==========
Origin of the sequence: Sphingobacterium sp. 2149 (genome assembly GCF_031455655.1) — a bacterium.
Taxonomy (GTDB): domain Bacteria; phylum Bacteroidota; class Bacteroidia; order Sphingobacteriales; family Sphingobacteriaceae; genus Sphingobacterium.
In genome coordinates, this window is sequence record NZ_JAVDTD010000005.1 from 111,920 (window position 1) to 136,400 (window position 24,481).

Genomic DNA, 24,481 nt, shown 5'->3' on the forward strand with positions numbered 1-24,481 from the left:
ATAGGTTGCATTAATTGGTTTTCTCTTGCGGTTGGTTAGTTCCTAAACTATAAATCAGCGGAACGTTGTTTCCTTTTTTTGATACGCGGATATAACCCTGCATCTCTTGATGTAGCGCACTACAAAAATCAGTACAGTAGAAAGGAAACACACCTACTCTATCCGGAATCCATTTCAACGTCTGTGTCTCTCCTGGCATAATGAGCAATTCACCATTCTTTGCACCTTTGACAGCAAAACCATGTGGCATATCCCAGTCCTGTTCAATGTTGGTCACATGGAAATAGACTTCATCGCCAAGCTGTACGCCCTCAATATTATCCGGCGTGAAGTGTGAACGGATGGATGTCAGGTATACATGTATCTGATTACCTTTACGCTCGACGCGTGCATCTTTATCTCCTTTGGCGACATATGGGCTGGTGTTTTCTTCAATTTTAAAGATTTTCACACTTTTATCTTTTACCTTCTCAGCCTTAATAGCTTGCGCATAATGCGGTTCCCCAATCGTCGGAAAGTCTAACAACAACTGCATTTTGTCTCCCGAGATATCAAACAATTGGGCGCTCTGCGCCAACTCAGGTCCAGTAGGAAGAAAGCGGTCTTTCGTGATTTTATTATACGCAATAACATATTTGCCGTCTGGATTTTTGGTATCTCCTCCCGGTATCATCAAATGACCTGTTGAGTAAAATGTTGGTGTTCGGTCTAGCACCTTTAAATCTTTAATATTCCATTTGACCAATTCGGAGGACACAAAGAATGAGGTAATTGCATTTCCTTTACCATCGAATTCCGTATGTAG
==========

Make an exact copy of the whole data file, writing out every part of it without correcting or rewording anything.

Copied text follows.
Origin of the sequence: Sphingobacterium sp. 2149 (genome assembly GCF_031455655.1) — a bacterium.
Taxonomy (GTDB): domain Bacteria; phylum Bacteroidota; class Bacteroidia; order Sphingobacteriales; family Sphingobacteriaceae; genus Sphingobacterium.
In genome coordinates, this window is sequence record NZ_JAVDTD010000005.1 from 111,920 (window position 1) to 136,400 (window position 24,481).

Genomic DNA, 24,481 nt, shown 5'->3' on the forward strand with positions numbered 1-24,481 from the left:
ATAGGTTGCATTAATTGGTTTTCTCTTGCGGTTGGTTAGTTCCTAAACTATAAATCAGCGGAACGTTGTTTCCTTTTTTTGATACGCGGATATAACCCTGCATCTCTTGATGTAGCGCACTACAAAAATCAGTACAGTAGAAAGGAAACACACCTACTCTATCCGGAATCCATTTCAACGTCTGTGTCTCTCCTGGCATAATGAGCAATTCACCATTCTTTGCACCTTTGACAGCAAAACCATGTGGCATATCCCAGTCCTGTTCAATGTTGGTCACATGGAAATAGACTTCATCGCCAAGCTGTACGCCCTCAATATTATCCGGCGTGAAGTGTGAACGGATGGATGTCAGGTATACATGTATCTGATTACCTTTACGCTCGACGCGTGCATCTTTATCTCCTTTGGCGACATATGGGCTGGTGTTTTCTTCAATTTTAAAGATTTTCACACTTTTATCTTTTACCTTCTCAGCCTTAATAGCTTGCGCATAATGCGGTTCCCCAATCGTCGGAAAGTCTAACAACAACTGCATTTTGTCTCCCGAGATATCAAACAATTGGGCGCTCTGCGCCAACTCAGGTCCAGTAGGAAGAAAGCGGTCTTTCGTGATTTTATTATACGCAATAACATATTTGCCGTCTGGATTTTTGGTATCTCCTCCCGGTATCATCAAATGACCTGTTGAGTAAAATGTTGGTGTTCGGTCTAGCACCTTTAAATCTTTAATATTCCATTTGACCAATTCGGAGGACACAAAGAATGAGGTAATTGCATTTCCTTTACCATCGAATTCCGTATGTAG